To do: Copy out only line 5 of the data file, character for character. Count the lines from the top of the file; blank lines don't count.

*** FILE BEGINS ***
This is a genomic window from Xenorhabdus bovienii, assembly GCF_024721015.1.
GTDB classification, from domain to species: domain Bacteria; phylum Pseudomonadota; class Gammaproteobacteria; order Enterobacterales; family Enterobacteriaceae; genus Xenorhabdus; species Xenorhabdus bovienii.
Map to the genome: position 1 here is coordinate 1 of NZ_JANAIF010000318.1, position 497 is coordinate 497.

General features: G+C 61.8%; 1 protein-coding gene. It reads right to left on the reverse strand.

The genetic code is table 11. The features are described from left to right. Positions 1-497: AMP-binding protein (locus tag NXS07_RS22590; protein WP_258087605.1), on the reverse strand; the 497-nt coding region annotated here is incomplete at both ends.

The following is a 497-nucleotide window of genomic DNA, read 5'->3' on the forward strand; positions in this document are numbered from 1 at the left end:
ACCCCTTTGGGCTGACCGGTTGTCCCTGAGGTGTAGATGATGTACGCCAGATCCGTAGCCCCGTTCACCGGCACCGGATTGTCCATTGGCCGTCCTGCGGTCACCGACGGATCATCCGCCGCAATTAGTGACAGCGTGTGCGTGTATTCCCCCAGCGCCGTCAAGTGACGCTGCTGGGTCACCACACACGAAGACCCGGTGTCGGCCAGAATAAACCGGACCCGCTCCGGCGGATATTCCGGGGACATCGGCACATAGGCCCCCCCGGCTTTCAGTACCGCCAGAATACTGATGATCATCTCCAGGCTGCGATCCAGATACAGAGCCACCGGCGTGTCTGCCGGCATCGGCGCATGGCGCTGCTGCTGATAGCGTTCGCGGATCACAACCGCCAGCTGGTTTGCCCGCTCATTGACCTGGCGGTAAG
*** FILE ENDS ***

The genetic code is table 11. The features are described from left to right. Positions 1-497: AMP-binding protein (locus tag NXS07_RS22590; protein WP_258087605.1), on the reverse strand; the 497-nt coding region annotated here is incomplete at both ends.